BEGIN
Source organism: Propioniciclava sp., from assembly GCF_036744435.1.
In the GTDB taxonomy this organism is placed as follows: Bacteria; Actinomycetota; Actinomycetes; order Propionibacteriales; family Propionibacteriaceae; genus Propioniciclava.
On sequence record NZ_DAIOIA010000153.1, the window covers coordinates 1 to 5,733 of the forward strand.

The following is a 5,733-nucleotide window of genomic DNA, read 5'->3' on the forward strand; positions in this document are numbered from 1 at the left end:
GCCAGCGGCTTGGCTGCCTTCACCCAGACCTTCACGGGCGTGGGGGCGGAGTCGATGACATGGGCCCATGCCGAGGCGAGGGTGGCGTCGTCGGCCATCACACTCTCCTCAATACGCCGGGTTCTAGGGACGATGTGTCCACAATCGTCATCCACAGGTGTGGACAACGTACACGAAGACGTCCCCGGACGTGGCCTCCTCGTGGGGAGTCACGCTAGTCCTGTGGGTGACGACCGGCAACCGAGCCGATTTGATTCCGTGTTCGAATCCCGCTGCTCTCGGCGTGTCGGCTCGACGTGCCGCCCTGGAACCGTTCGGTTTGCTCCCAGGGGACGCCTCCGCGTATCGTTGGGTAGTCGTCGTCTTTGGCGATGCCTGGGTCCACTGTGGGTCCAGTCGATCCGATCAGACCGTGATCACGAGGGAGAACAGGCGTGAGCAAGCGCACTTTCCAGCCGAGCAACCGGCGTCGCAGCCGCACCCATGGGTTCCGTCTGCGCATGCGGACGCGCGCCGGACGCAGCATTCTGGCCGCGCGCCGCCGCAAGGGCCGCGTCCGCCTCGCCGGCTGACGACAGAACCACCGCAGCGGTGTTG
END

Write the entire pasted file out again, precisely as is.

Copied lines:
Source organism: Propioniciclava sp., from assembly GCF_036744435.1.
In the GTDB taxonomy this organism is placed as follows: Bacteria; Actinomycetota; Actinomycetes; order Propionibacteriales; family Propionibacteriaceae; genus Propioniciclava.
On sequence record NZ_DAIOIA010000153.1, the window covers coordinates 1 to 5,733 of the forward strand.

The following is a 5,733-nucleotide window of genomic DNA, read 5'->3' on the forward strand; positions in this document are numbered from 1 at the left end:
GCCAGCGGCTTGGCTGCCTTCACCCAGACCTTCACGGGCGTGGGGGCGGAGTCGATGACATGGGCCCATGCCGAGGCGAGGGTGGCGTCGTCGGCCATCACACTCTCCTCAATACGCCGGGTTCTAGGGACGATGTGTCCACAATCGTCATCCACAGGTGTGGACAACGTACACGAAGACGTCCCCGGACGTGGCCTCCTCGTGGGGAGTCACGCTAGTCCTGTGGGTGACGACCGGCAACCGAGCCGATTTGATTCCGTGTTCGAATCCCGCTGCTCTCGGCGTGTCGGCTCGACGTGCCGCCCTGGAACCGTTCGGTTTGCTCCCAGGGGACGCCTCCGCGTATCGTTGGGTAGTCGTCGTCTTTGGCGATGCCTGGGTCCACTGTGGGTCCAGTCGATCCGATCAGACCGTGATCACGAGGGAGAACAGGCGTGAGCAAGCGCACTTTCCAGCCGAGCAACCGGCGTCGCAGCCGCACCCATGGGTTCCGTCTGCGCATGCGGACGCGCGCCGGACGCAGCATTCTGGCCGCGCGCCGCCGCAAGGGCCGCGTCCGCCTCGCCGGCTGACGACAGAACCACCGCAGCGGTGTTG